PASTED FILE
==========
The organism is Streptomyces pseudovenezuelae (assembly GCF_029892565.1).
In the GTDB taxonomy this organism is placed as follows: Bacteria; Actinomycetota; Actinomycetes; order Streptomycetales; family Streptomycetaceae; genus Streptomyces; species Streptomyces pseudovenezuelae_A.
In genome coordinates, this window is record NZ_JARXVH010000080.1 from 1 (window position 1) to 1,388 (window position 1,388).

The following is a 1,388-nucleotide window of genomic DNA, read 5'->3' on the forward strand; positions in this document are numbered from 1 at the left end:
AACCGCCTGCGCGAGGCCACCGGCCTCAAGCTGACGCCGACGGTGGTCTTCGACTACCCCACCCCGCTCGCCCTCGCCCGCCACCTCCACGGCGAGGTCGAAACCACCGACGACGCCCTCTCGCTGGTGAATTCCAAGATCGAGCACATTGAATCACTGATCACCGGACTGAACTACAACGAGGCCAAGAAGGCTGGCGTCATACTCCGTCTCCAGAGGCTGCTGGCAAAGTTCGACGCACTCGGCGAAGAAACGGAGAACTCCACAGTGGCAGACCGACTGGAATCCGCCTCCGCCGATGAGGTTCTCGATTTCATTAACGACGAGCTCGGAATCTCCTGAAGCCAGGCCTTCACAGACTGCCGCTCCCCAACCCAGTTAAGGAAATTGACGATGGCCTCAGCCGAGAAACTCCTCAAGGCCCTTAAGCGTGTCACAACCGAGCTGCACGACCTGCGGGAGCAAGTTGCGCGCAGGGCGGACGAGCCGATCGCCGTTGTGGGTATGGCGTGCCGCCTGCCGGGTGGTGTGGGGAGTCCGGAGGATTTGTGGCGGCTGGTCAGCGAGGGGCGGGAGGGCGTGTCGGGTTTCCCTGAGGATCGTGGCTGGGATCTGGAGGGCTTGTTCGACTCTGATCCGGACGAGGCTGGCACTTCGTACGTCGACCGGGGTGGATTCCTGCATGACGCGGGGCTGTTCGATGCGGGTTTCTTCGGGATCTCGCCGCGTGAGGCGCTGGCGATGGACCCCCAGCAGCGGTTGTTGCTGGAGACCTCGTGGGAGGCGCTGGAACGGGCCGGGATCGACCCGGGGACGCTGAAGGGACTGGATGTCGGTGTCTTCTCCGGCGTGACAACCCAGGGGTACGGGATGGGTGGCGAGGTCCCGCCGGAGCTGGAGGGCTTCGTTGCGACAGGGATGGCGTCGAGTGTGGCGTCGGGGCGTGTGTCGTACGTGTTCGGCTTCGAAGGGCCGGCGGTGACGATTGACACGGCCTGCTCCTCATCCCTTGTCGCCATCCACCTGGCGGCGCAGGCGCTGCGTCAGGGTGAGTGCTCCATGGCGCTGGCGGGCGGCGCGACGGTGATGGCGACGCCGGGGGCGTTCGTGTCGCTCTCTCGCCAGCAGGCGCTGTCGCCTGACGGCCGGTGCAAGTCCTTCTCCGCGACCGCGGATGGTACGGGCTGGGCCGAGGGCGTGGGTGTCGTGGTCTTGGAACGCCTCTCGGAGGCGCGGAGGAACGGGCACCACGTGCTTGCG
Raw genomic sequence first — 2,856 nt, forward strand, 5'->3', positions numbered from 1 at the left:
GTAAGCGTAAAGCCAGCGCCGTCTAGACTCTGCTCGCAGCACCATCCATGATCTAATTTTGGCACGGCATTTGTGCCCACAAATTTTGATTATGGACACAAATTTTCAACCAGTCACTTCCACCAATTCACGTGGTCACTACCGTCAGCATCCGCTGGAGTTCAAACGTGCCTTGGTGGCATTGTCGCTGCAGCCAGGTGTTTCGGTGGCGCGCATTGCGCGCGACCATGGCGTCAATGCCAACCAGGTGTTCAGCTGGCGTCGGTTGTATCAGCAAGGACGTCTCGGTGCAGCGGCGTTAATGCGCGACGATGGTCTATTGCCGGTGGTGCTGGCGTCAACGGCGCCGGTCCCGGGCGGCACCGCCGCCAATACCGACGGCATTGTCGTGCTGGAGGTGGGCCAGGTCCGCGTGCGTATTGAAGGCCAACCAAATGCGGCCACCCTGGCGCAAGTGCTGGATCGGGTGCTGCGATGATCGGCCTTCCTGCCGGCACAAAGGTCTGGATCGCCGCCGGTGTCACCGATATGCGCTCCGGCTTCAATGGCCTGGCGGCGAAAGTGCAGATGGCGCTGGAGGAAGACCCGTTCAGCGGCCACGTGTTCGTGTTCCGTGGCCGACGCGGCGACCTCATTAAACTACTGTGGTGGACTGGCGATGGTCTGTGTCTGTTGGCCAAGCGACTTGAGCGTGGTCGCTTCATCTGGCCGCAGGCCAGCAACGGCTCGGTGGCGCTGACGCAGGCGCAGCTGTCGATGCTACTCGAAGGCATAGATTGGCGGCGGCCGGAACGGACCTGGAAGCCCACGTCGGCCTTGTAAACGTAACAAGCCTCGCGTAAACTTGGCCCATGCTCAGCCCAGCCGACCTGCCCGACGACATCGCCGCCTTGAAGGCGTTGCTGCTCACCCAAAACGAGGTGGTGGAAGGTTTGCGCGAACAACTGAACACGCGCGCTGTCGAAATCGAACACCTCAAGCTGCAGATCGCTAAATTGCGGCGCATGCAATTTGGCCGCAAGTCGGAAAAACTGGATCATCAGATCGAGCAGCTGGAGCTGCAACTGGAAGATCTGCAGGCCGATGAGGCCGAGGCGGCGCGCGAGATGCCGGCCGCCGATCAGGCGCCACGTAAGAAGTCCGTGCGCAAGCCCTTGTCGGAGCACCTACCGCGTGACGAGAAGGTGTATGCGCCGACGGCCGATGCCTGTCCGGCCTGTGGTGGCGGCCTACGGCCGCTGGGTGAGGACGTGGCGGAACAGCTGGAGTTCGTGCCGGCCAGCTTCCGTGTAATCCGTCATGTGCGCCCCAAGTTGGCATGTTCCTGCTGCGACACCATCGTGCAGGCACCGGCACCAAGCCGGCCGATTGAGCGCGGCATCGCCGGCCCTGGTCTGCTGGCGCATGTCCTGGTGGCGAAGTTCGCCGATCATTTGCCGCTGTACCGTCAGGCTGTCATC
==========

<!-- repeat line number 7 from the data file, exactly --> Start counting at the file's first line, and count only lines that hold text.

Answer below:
GTAAGCGTAAAGCCAGCGCCGTCTAGACTCTGCTCGCAGCACCATCCATGATCTAATTTTGGCACGGCATTTGTGCCCACAAATTTTGATTATGGACACAAATTTTCAACCAGTCACTTCCACCAATTCACGTGGTCACTACCGTCAGCATCCGCTGGAGTTCAAACGTGCCTTGGTGGCATTGTCGCTGCAGCCAGGTGTTTCGGTGGCGCGCATTGCGCGCGACCATGGCGTCAATGCCAACCAGGTGTTCAGCTGGCGTCGGTTGTATCAGCAAGGACGTCTCGGTGCAGCGGCGTTAATGCGCGACGATGGTCTATTGCCGGTGGTGCTGGCGTCAACGGCGCCGGTCCCGGGCGGCACCGCCGCCAATACCGACGGCATTGTCGTGCTGGAGGTGGGCCAGGTCCGCGTGCGTATTGAAGGCCAACCAAATGCGGCCACCCTGGCGCAAGTGCTGGATCGGGTGCTGCGATGATCGGCCTTCCTGCCGGCACAAAGGTCTGGATCGCCGCCGGTGTCACCGATATGCGCTCCGGCTTCAATGGCCTGGCGGCGAAAGTGCAGATGGCGCTGGAGGAAGACCCGTTCAGCGGCCACGTGTTCGTGTTCCGTGGCCGACGCGGCGACCTCATTAAACTACTGTGGTGGACTGGCGATGGTCTGTGTCTGTTGGCCAAGCGACTTGAGCGTGGTCGCTTCATCTGGCCGCAGGCCAGCAACGGCTCGGTGGCGCTGACGCAGGCGCAGCTGTCGATGCTACTCGAAGGCATAGATTGGCGGCGGCCGGAACGGACCTGGAAGCCCACGTCGGCCTTGTAAACGTAACAAGCCTCGCGTAAACTTGGCCCATGCTCAGCCCAGCCGACCTGCCCGACGACATCGCCGCCTTGAAGGCGTTGCTGCTCACCCAAAACGAGGTGGTGGAAGGTTTGCGCGAACAACTGAACACGCGCGCTGTCGAAATCGAACACCTCAAGCTGCAGATCGCTAAATTGCGGCGCATGCAATTTGGCCGCAAGTCGGAAAAACTGGATCATCAGATCGAGCAGCTGGAGCTGCAACTGGAAGATCTGCAGGCCGATGAGGCCGAGGCGGCGCGCGAGATGCCGGCCGCCGATCAGGCGCCACGTAAGAAGTCCGTGCGCAAGCCCTTGTCGGAGCACCTACCGCGTGACGAGAAGGTGTATGCGCCGACGGCCGATGCCTGTCCGGCCTGTGGTGGCGGCCTACGGCCGCTGGGTGAGGACGTGGCGGAACAGCTGGAGTTCGTGCCGGCCAGCTTCCGTGTAATCCGTCATGTGCGCCCCAAGTTGGCATGTTCCTGCTGCGACACCATCGTGCAGGCACCGGCACCAAGCCGGCCGATTGAGCGCGGCATCGCCGGCCCTGGTCTGCTGGCGCATGTCCTGGTGGCGAAGTTCGCCGATCATTTGCCGCTGTACCGTCAGGCTGTCATC